Let's Be Good PyCon Citizens

With PyCon just around the corner, I feel it’s very important to take a step back and think about the role we play and resposibilities we bear in the community. I have posited before that while PyCon might have been born out of the community around the language, it has now outgrown and transcended the original idea. We have now people who come to PyCon from all over the world, from different programming backgrounds and some who feel included/welcome in the PyCon community even though they aren’t Python users.

As a community, this is a fantastic situation to be in, but it also makes the stakes to keep it going and growing even higher. PSF, PyCon leadership can only do so much to steer and foster the community and provide a framework and environment for its continued success. But push comes to shove, all of us have a duty to the community. And it’s an easy thing to do, too. Being a good community citizen means to always err on the side of what’s best for the community.

So, here are my thoughts what makes a good PyCon citizen:

Be kind

This doesn’t mean you have to be a push-over or that you have to be fake nice or flaky. I means to be nice to people, to empathize with them and/or, at the very least, be mindful and respectful toward them.

Be patient and empathetic

It’s a huge conference wholly organized and ran by volunteers. From top to bottom everyone involved is a volunteer and we do our darn best to put up an amazing conference for the benefit of the whole community. But we only have so many resources and unforeseen events can happen i.e. someone who volunteered to lead activity X got food poisoning and now there’s a long line for it, just as an example. So, please be mindful of all the effort that it takes to plan and run the conference and be extra patient when things aren’t as fast or readily available as you’d like.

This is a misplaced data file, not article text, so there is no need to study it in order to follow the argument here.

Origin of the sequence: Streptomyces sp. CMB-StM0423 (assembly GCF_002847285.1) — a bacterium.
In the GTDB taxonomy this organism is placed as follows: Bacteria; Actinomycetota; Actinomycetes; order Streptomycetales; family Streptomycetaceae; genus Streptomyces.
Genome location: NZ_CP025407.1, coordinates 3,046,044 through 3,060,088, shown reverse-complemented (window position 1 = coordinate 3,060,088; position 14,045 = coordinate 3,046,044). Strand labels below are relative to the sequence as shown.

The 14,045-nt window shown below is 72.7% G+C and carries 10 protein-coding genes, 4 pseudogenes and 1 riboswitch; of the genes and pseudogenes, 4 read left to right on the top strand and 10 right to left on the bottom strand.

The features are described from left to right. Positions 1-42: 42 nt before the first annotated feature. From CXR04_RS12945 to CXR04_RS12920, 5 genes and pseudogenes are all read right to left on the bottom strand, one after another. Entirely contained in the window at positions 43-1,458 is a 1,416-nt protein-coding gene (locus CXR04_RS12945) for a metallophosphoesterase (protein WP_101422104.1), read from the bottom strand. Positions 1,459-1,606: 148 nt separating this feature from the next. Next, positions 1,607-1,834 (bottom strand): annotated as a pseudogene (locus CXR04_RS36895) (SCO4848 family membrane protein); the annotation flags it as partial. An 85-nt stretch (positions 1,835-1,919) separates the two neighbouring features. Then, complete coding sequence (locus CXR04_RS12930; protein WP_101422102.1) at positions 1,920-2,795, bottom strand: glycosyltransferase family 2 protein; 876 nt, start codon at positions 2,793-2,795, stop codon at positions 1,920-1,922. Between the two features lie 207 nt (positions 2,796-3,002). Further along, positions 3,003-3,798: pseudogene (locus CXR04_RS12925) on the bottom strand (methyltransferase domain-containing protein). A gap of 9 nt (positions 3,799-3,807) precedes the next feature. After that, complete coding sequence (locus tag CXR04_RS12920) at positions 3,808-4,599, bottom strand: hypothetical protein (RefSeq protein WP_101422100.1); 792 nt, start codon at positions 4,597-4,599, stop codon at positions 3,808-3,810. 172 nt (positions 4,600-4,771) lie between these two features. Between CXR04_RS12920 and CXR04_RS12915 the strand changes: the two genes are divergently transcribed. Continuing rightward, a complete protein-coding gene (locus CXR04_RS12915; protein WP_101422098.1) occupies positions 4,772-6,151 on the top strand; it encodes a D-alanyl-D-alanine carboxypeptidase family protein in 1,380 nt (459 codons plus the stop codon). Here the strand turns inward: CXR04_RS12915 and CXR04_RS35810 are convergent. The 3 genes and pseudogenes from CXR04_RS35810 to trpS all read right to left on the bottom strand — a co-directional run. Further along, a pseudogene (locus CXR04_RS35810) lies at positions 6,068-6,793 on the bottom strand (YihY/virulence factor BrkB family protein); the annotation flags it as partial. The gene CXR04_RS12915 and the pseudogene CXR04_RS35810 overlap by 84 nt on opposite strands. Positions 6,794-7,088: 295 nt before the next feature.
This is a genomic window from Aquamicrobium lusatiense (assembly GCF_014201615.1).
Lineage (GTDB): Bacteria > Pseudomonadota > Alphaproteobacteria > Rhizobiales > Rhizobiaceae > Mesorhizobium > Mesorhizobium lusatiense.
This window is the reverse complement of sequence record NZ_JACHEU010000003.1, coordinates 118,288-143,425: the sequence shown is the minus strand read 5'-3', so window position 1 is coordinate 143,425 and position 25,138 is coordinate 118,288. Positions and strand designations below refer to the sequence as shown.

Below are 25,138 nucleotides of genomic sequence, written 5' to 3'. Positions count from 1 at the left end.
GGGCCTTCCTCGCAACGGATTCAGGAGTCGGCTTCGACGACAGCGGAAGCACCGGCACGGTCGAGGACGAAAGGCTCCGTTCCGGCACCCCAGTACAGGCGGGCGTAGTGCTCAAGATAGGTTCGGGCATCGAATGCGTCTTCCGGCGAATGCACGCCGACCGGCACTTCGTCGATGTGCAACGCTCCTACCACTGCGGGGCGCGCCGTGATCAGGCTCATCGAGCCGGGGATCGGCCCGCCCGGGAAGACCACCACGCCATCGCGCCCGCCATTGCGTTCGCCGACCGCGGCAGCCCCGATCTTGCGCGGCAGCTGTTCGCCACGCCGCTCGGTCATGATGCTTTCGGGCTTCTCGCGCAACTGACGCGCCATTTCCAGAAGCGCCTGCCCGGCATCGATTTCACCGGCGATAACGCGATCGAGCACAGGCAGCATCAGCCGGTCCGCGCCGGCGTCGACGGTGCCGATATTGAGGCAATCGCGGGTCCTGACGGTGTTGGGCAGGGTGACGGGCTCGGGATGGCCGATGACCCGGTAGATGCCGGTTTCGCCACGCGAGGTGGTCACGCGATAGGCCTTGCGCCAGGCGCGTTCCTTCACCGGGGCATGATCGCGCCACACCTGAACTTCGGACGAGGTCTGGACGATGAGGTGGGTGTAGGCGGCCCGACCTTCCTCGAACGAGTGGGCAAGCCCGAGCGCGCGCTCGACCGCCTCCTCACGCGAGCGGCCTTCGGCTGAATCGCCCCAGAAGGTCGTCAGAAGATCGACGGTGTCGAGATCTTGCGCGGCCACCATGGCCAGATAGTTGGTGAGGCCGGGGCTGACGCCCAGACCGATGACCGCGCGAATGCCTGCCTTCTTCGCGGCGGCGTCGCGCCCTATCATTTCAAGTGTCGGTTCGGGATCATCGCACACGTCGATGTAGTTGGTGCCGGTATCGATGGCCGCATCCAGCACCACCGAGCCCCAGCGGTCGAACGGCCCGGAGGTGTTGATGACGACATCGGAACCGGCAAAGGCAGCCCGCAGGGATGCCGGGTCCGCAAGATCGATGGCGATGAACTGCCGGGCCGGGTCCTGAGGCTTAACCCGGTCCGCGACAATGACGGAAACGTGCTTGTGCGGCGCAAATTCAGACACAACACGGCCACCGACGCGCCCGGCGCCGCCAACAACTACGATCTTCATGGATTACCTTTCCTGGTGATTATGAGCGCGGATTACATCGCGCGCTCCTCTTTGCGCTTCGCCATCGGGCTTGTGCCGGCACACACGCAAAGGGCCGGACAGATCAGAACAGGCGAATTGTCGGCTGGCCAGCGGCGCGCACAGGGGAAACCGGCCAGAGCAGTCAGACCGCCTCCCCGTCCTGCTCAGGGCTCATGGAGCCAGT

Be respectful

There will be people from all walks of life, with different religious beliefs (or none at all), many nationalities, cultures, etc. And you might not agree with them, but it’s an imperative you must respect them.

Be a good guest

This one is so simple to follow, but often forgotten, unfortunately. Be a good guest in the conference venue, your hotel and the city PyCon is hosted in. Follow their rules and their cultural pace.

To summarize: the community around PyCon is simply amazing and all of us need to pitch in (whether in effort or behavior) in order to keep it healthy and growing.